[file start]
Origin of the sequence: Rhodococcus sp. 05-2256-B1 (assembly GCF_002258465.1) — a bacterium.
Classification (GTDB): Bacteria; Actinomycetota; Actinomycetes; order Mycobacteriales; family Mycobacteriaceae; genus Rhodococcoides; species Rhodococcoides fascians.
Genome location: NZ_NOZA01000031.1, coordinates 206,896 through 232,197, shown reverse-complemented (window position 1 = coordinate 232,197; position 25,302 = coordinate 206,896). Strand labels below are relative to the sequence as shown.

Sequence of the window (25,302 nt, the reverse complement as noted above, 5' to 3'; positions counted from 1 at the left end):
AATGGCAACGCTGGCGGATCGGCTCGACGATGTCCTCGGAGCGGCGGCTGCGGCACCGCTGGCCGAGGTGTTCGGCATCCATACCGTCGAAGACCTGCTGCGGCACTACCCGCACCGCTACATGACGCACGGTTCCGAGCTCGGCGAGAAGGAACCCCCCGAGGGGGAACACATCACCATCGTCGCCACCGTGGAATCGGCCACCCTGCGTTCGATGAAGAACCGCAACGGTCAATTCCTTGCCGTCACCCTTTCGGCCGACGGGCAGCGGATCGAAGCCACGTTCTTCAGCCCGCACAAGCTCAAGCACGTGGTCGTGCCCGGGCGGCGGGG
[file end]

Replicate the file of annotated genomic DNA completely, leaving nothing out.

Origin of the sequence: Rhodococcus sp. 05-2256-B1 (assembly GCF_002258465.1) — a bacterium.
Classification (GTDB): Bacteria; Actinomycetota; Actinomycetes; order Mycobacteriales; family Mycobacteriaceae; genus Rhodococcoides; species Rhodococcoides fascians.
Genome location: NZ_NOZA01000031.1, coordinates 206,896 through 232,197, shown reverse-complemented (window position 1 = coordinate 232,197; position 25,302 = coordinate 206,896). Strand labels below are relative to the sequence as shown.

Sequence of the window (25,302 nt, the reverse complement as noted above, 5' to 3'; positions counted from 1 at the left end):
AATGGCAACGCTGGCGGATCGGCTCGACGATGTCCTCGGAGCGGCGGCTGCGGCACCGCTGGCCGAGGTGTTCGGCATCCATACCGTCGAAGACCTGCTGCGGCACTACCCGCACCGCTACATGACGCACGGTTCCGAGCTCGGCGAGAAGGAACCCCCCGAGGGGGAACACATCACCATCGTCGCCACCGTGGAATCGGCCACCCTGCGTTCGATGAAGAACCGCAACGGTCAATTCCTTGCCGTCACCCTTTCGGCCGACGGGCAGCGGATCGAAGCCACGTTCTTCAGCCCGCACAAGCTCAAGCACGTGGTCGTGCCCGGGCGGCGGGG